True or false: everyone is an entrepreneur, wants to be an entrepreneur or knows an entrepreneur. It’s an accurate statement if you ask Michael Dermer — career expert, and founder and CEO The Lonely Entrepreneur. Even if this is the case, not everyone is the next Mark Zuckerberg or Arianna Huffington. And not every forward-thinker wants to create a mega-company that challenges industry standards or propels dramatic, disruptive change. Rather, there is a sweet spot for every self-starter, and many are finding it as an intrapreneur.
This new term is becoming trendy, and inspiring many not-so-new companies to consider hiring someone to come in and shake, rattle and roll their fundamentals. If you’ve read this term in a headline or two, but you’re not sure of what it entails, here’s what you need to know.
Most of the time, new companies start with very little but big ideas a lot of grit. On the other hand, household brands that have made their stake in the world have plenty of income — but lack creativity. An intrapreneur is where these two players meet.
“Imagine if you had the visions of an entrepreneur and the capital and resources of a large organization. In its perfect form, this is the ‘intrapreneur,’ ” Dermer shares. “It is someone that works within a larger organization who is charged with coming up with innovative ideas to help the firm’s business.”
By definition, an entrepreneur has a big, spanking, incredible, new idea. No matter if it’s a product, a service, an app, a community, a place or something else entirely — it’s killer and it needs to be known. However, going out on a limb isn’t always a reality for everyone, and it prompts some who are naturally idea-driven to use their knack for revolution in a different way.
“Many individuals need the security of a large organization with a stable salary and health benefits. But they also want to explore their vision,” Dermer continues. “This combination of creativity without the risk is incredibly appealing to an individual who can explore their entrepreneurial side without the strain of the entrepreneurial journey.”
It is no easy task to pitch a role that doesn’t exist (yet) — but that’s where the genius of an intrapreneur comes into play. Because you can see the forest beyond the trees, so to speak, creating a case study for why your services are needed can convince many brands to invest in your talent.
This might mean going to a major media company and explaining how they could win big by developing a different part of their business. Or to an app that’s doing something within the field of what you’re dreaming up — but you can do it better. Once you can sign up a client (or perhaps, a few) — you’ll find plenty of resources:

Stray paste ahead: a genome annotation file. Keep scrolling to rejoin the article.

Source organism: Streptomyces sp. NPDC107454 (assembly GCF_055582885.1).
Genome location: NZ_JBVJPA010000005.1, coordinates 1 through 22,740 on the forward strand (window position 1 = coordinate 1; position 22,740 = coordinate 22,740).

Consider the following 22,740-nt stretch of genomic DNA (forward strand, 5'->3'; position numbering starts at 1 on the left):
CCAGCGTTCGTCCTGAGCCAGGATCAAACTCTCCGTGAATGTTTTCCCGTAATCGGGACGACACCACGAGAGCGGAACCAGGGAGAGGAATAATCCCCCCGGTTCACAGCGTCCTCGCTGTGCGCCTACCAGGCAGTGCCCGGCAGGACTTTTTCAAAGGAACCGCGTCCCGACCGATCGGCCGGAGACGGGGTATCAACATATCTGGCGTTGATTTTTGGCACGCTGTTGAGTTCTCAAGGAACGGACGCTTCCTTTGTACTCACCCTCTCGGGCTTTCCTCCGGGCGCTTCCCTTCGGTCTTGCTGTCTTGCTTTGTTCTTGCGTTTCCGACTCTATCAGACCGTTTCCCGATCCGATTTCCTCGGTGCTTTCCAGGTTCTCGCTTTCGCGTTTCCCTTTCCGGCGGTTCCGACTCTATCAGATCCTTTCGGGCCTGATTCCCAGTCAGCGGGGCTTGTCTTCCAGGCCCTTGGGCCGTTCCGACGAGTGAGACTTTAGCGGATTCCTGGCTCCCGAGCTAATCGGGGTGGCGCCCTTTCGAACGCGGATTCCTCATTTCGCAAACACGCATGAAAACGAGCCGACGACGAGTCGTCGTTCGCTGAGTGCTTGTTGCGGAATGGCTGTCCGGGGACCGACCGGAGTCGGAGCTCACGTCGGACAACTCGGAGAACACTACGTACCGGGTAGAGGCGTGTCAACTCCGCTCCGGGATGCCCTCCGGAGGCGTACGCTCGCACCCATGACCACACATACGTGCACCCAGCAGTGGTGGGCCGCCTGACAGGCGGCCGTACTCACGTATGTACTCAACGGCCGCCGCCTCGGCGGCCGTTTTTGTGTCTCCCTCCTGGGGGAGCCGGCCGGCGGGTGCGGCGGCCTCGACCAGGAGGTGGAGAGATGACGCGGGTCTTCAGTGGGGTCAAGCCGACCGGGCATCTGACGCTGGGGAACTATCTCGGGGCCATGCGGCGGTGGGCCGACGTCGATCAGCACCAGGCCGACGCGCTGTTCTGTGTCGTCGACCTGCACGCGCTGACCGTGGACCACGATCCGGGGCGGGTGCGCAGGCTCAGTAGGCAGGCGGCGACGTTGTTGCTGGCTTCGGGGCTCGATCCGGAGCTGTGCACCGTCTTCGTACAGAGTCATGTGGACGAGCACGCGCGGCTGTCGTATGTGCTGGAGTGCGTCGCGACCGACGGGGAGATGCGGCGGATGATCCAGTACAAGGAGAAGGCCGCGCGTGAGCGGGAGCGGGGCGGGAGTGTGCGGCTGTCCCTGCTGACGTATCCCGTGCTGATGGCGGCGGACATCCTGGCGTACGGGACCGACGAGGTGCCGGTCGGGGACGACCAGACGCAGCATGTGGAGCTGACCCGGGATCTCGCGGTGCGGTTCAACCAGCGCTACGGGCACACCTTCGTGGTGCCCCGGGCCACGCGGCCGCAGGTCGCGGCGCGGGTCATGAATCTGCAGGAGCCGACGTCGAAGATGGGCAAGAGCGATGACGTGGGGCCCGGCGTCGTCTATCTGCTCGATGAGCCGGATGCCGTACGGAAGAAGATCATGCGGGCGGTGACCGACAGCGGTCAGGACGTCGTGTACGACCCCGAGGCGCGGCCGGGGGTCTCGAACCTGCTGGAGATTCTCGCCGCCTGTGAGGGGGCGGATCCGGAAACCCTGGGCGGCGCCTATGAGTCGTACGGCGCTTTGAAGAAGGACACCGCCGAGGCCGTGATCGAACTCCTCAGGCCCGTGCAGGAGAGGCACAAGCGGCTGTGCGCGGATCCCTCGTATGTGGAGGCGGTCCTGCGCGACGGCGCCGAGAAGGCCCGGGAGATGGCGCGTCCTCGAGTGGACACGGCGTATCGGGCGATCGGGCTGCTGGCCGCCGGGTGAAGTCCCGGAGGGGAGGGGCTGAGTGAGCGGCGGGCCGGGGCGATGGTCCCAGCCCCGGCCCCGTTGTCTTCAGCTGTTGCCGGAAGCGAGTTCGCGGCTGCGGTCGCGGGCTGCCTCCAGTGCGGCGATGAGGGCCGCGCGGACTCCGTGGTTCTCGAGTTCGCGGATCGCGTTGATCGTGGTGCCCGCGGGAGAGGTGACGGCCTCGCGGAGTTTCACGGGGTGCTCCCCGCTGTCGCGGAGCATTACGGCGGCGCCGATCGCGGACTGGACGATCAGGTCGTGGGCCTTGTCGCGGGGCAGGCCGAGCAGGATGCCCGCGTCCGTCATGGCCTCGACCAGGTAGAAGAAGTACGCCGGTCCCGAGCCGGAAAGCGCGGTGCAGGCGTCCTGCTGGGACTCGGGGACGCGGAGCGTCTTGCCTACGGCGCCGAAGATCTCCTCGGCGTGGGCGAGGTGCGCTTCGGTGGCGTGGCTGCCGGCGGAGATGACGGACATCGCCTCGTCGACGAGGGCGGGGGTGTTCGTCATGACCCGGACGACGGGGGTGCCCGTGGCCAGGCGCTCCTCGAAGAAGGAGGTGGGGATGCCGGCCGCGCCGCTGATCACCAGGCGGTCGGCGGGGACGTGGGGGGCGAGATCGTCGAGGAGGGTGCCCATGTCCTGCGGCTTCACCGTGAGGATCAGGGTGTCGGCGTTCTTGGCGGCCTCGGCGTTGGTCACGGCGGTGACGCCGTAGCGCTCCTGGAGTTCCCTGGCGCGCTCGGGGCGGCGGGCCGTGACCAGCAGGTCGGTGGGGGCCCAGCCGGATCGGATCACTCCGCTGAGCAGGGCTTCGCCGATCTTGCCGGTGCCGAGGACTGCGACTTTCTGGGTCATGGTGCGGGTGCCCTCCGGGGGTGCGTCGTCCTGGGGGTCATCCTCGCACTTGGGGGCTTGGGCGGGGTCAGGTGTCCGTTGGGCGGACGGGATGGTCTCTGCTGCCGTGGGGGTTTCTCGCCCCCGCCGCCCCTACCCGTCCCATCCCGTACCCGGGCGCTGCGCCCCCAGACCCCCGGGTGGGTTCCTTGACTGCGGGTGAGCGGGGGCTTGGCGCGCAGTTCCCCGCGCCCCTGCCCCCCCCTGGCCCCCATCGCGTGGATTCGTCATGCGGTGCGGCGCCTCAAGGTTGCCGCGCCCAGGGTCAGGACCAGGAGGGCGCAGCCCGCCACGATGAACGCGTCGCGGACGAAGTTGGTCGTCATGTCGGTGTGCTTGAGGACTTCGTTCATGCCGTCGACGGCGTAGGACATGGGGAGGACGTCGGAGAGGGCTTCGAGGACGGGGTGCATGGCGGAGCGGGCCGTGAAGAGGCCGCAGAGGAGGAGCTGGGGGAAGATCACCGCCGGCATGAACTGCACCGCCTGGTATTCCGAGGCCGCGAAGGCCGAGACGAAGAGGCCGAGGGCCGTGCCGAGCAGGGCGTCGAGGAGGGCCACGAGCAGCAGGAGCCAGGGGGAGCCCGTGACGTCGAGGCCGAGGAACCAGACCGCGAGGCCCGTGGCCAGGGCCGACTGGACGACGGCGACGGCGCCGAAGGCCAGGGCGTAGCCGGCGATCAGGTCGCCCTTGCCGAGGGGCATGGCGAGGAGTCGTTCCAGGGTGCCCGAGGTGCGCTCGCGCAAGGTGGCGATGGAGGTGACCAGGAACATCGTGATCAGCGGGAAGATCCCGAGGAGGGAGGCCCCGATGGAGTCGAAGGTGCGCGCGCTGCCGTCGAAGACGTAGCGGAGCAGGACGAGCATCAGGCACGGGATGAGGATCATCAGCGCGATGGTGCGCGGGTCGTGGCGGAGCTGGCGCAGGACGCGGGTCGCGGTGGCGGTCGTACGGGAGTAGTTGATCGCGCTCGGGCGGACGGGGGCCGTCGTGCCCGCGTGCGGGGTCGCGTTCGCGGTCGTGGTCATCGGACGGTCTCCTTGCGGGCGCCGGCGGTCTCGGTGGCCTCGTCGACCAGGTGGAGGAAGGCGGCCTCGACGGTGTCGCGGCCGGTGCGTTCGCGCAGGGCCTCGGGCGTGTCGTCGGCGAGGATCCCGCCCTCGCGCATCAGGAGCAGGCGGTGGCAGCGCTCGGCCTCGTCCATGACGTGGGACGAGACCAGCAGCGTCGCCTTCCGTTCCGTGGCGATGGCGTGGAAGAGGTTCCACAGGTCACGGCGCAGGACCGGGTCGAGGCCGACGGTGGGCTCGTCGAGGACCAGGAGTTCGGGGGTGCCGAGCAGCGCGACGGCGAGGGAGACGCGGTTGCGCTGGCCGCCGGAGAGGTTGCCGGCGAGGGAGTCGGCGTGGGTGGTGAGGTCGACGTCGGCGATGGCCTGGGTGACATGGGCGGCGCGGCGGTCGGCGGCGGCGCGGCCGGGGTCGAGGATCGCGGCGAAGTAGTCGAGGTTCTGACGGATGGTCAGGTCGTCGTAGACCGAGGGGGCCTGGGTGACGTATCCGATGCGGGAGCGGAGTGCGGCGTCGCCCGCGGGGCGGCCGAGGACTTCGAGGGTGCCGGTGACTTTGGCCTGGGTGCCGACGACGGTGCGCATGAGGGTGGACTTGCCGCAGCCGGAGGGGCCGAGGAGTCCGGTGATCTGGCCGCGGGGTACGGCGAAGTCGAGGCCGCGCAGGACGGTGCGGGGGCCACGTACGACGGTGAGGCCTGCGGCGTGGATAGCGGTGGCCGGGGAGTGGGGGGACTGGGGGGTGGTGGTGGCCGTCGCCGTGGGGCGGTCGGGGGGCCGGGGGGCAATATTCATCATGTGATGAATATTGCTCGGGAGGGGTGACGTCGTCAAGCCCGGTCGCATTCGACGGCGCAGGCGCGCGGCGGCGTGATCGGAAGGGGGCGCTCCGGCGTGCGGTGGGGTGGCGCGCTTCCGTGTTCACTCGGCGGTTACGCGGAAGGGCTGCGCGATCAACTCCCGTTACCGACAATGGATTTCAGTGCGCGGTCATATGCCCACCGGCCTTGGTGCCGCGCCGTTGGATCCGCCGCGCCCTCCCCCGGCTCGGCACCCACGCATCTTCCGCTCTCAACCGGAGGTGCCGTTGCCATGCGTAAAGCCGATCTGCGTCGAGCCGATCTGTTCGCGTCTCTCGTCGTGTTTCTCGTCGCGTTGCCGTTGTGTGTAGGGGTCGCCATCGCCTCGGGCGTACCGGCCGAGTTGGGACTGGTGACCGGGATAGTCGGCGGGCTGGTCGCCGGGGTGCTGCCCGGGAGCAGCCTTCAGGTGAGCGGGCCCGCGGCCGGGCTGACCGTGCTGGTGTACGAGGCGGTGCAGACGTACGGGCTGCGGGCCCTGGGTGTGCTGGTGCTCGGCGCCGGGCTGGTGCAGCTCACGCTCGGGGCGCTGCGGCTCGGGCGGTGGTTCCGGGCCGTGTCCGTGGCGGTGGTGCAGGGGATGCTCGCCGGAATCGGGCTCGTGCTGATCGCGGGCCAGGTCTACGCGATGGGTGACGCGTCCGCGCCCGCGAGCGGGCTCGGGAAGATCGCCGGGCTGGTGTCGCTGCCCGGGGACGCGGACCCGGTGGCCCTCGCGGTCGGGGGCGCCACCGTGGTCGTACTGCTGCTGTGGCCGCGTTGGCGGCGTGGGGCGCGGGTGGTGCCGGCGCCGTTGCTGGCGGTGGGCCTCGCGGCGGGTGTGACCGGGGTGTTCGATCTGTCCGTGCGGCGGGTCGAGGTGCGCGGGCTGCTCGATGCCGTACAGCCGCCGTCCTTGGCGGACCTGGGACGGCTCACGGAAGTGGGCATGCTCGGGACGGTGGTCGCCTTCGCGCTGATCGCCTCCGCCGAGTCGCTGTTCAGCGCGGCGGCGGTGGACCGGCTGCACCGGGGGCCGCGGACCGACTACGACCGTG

Most of the time when you hear about someone going into business for themselves, it’s usually a heroic tale of how they gave everything up to try and make a wave. Though you still need bravery to market yourself as an intrapreneur, your finances might not take as much of a hit.
As Dermer puts it, intrapreneurs can explore their ideas without the risk of investing in their own venture. Instead, a brand puts their money on you — and you’re under the gun to deliver.
“Many entrepreneurs have great ideas but lack the capital and resources to bring them to life,” Dermer shares.
However, when an intrapreneur joins an already fully-fledged company, they have every chance to take the ability of the resources available to them. Instead of investing, say, $40K in a website that sinks to be an SEO competitor within a niche, you can use the already-staffed writers and content published to start off strong.
Even access to workspaces, other great minds and the luxury of time are perks.
“In some organizations, larger innovation infrastructure exists that creates ‘incubators’ which find internal ideas and help to germinate them. All of these resources accelerate the advancement of ideas,” Dermer adds.
Last — but definitely not least — one of the biggest advantages of becoming an intrapreneur is the ability to learn. Even if you are given the opportunity to change the way a company is conducting business, handling their internal politics or exploring an area for growth, you aren’t alone in the process.
Most of the time, intrapreneurs work across multiple teams and sectors of a company, giving you the chance to learn — in real time — how to set priorities, build budgets, mentor and manage people, and much more, according to Dermer.
“Larger organizations can support ideas in a way that enables intrapreneurs to advance not only their ideas but their skills as an entrepreneur,” he adds.
If you’re reading along and nodding your head — perhaps you weren’t born an entrepreneur, but rather, an internal visionary. Dermer says to make this a valuable career choice, you should have these certain characteristics:
Even if it still seems a little far-fetched right now, but Dermer predicts in the not-so-distant future, it’ll be a career title. After all, gigs pop up all the time — remember when social media manager seemed crazy? You’re the intrapreneur, so go on and make a title for yourself.
Originally published on Ladders.
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